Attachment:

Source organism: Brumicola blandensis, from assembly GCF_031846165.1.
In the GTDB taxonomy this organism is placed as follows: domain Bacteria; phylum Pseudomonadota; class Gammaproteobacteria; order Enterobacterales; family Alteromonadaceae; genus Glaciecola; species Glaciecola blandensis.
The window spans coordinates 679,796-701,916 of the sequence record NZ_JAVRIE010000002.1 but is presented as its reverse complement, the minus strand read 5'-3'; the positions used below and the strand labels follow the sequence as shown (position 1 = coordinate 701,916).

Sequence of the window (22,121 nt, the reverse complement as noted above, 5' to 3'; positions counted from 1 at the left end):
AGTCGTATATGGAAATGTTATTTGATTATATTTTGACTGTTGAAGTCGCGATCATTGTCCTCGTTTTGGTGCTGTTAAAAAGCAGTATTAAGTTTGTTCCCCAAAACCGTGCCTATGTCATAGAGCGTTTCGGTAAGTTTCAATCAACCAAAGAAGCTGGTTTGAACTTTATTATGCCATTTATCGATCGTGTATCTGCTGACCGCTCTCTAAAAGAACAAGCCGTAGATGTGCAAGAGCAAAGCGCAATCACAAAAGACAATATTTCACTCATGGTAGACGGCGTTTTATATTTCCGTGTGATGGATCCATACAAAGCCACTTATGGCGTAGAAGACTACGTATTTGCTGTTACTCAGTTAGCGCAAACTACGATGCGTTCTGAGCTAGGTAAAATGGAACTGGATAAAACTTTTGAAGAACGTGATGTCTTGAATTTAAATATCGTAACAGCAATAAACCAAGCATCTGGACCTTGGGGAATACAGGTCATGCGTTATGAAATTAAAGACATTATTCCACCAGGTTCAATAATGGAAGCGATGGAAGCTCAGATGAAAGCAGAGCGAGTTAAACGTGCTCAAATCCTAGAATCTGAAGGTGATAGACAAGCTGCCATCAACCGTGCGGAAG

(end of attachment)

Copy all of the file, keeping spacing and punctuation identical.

Source organism: Brumicola blandensis, from assembly GCF_031846165.1.
In the GTDB taxonomy this organism is placed as follows: domain Bacteria; phylum Pseudomonadota; class Gammaproteobacteria; order Enterobacterales; family Alteromonadaceae; genus Glaciecola; species Glaciecola blandensis.
The window spans coordinates 679,796-701,916 of the sequence record NZ_JAVRIE010000002.1 but is presented as its reverse complement, the minus strand read 5'-3'; the positions used below and the strand labels follow the sequence as shown (position 1 = coordinate 701,916).

Sequence of the window (22,121 nt, the reverse complement as noted above, 5' to 3'; positions counted from 1 at the left end):
AGTCGTATATGGAAATGTTATTTGATTATATTTTGACTGTTGAAGTCGCGATCATTGTCCTCGTTTTGGTGCTGTTAAAAAGCAGTATTAAGTTTGTTCCCCAAAACCGTGCCTATGTCATAGAGCGTTTCGGTAAGTTTCAATCAACCAAAGAAGCTGGTTTGAACTTTATTATGCCATTTATCGATCGTGTATCTGCTGACCGCTCTCTAAAAGAACAAGCCGTAGATGTGCAAGAGCAAAGCGCAATCACAAAAGACAATATTTCACTCATGGTAGACGGCGTTTTATATTTCCGTGTGATGGATCCATACAAAGCCACTTATGGCGTAGAAGACTACGTATTTGCTGTTACTCAGTTAGCGCAAACTACGATGCGTTCTGAGCTAGGTAAAATGGAACTGGATAAAACTTTTGAAGAACGTGATGTCTTGAATTTAAATATCGTAACAGCAATAAACCAAGCATCTGGACCTTGGGGAATACAGGTCATGCGTTATGAAATTAAAGACATTATTCCACCAGGTTCAATAATGGAAGCGATGGAAGCTCAGATGAAAGCAGAGCGAGTTAAACGTGCTCAAATCCTAGAATCTGAAGGTGATAGACAAGCTGCCATCAACCGTGCGGAAG